PHAM THUY TIEN (Vietnam), YSEALI Professional Fellow in Civic Engagement

It was my third day with the University of Montana Foundation and it could not be better. Words can’t express my appreciation to my fellow partners at the UM Foundation who must have worked extremely hard to arrange such a detailed schedule for me. Although I can hardly have more than one hour free between the meetings and classes, I actually so much enjoy. I could learn plenty of new things that I have never heard of when I was in Vietnam, such as endowment scholarships, honors programs or prospect research for potential donors.

Among classes I participated was the Management and Organizational Behaviours – an undergraduate class of business students. I found it indeed interesting and helpful since it was related to psychology from which I, for the first time, knew we could learn to be optimistic and our pessimism could be under control. Before the class started, I had a chance to talk with the students who were pretty much wanted to know about Vietnam and opportunities to come to my country for exchange trips. It was positive as young people in America nowadays learn more about Vietnam. Back in 2007, when I got a scholarship for “The Semester at Sea” organized by Virginia Tech University joining the American students on the ship from Hong Kong to Ho Chi Minh City, some approached me to seek for information for their reports and questions I received were:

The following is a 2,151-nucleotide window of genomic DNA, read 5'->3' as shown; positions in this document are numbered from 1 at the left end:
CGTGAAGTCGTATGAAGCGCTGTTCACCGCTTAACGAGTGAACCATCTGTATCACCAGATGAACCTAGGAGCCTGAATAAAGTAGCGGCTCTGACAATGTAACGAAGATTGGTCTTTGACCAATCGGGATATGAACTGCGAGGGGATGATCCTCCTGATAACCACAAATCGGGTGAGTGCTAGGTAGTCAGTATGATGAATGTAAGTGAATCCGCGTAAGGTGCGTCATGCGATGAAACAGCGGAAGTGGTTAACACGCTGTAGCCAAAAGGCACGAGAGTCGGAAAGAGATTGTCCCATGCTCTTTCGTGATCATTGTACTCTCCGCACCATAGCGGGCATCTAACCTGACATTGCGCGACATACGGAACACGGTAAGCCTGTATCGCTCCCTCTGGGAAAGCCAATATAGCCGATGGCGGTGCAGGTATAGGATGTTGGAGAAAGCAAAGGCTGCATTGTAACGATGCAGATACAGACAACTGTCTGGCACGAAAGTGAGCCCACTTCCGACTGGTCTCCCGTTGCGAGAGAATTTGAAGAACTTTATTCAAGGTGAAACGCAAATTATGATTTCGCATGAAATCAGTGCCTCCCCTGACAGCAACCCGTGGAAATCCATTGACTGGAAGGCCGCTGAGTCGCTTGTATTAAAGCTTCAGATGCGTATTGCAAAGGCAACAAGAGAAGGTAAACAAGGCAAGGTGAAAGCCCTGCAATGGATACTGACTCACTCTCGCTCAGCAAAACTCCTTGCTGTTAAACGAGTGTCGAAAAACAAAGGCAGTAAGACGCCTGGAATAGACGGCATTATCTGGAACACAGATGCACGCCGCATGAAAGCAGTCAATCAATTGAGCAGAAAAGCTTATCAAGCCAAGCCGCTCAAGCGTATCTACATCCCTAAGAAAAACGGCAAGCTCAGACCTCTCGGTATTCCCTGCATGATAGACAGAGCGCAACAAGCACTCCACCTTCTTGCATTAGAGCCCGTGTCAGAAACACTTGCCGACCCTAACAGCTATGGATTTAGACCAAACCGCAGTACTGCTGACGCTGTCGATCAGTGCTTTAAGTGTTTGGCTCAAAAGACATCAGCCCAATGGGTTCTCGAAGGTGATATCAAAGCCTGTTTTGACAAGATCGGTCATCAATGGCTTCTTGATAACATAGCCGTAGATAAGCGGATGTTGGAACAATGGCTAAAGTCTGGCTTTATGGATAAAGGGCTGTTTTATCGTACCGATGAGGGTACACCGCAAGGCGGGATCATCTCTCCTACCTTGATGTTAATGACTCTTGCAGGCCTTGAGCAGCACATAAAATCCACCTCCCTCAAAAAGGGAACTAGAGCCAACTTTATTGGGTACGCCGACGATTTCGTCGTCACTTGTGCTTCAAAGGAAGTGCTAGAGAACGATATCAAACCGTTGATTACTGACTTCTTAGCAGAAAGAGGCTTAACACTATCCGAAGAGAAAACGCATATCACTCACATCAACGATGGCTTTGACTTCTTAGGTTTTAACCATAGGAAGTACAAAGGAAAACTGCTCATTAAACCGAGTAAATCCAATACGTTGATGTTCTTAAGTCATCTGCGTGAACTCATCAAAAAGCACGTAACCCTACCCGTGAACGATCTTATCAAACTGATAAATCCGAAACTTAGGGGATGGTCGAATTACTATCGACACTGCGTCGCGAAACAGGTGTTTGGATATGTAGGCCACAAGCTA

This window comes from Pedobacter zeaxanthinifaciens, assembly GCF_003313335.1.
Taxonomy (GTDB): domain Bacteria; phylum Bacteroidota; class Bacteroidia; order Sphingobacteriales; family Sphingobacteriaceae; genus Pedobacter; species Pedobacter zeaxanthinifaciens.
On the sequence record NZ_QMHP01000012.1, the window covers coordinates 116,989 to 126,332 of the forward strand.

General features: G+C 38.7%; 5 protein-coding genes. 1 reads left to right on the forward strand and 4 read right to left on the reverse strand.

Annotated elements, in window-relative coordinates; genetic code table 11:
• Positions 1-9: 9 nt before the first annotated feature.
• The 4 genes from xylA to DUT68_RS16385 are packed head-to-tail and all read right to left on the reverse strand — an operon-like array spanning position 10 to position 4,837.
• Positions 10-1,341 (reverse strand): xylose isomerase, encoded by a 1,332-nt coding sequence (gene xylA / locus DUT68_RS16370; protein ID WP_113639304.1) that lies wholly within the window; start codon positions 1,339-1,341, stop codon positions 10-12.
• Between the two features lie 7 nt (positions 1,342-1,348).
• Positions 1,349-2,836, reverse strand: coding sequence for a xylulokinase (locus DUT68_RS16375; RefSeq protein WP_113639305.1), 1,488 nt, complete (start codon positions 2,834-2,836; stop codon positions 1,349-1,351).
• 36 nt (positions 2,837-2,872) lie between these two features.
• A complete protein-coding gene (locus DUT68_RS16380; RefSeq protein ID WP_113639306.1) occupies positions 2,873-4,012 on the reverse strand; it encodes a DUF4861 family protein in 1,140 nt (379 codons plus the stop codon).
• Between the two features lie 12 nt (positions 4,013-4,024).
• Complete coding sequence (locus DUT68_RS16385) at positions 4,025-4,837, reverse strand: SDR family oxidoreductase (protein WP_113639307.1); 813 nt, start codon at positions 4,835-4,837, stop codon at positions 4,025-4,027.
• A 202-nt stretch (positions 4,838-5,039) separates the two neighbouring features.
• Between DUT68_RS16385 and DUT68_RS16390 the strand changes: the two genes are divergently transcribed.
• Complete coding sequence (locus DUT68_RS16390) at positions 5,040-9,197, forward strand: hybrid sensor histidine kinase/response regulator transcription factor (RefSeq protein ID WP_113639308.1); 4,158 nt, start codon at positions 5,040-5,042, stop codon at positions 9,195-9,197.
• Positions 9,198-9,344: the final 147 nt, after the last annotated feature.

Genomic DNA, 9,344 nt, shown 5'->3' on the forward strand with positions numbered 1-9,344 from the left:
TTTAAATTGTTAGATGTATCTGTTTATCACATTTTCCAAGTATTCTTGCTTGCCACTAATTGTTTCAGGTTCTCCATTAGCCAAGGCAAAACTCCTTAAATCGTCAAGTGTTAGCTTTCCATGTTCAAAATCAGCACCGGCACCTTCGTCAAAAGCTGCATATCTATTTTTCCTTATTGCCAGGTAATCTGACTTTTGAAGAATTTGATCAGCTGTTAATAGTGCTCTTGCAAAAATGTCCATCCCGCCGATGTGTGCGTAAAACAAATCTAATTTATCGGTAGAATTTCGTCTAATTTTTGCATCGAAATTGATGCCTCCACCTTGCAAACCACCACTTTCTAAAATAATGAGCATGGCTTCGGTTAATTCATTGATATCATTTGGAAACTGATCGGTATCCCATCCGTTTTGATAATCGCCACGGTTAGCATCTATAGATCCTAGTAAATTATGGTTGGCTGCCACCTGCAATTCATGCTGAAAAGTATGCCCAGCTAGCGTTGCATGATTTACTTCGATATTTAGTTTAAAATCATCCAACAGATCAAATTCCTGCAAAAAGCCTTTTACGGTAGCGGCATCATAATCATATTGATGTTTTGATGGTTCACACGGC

– Do you have rice to eat?

– Do you have computer?

– Do you have television?

It was Vietnam tens of years ago. All they know about my country at that time was “Vietnam War”, not a fast developing economy as we really were. Now, things have changed and I am glad that Vietnam is viewed as a promising land for foreign investment and business opportunities.

I brought this story to my presentation (about Vietnam, my job and my objectives at UM) at the Rotary Club of Missoula, a part of Rotary International, which is a professional service club working worldwide for non-profit projects, including international youth exchanges. The club members showed their interest in Vietnam by raising questions about the current generations in Vietnam and how the country is growing.

Meetings with new people have enlightened me with insights about educational practices and supporting services in Montana and in The US, as well as initiatives to improve the education quality and diversify the programs. Meanwhile, working with the UM Foundation has brought to me a new well-organized system of raising fund for the university, in terms of providing scholarships, facilities, buildings and curriculum development. They are all excellent ideas and absolutely helpful for the work at my foundation back home. In addition, the trip opens to me new opportunities of cooperation. A talk with Peter Baker at the International Center has led to a potential partnership between my foundation and the UM in which we are planning to figure out a collaborating mechanism of the Dean’s Merit Award and the scholarships provided by the foundation for graduate programs so that more Vietnamese students can be sponsored to study at UM.


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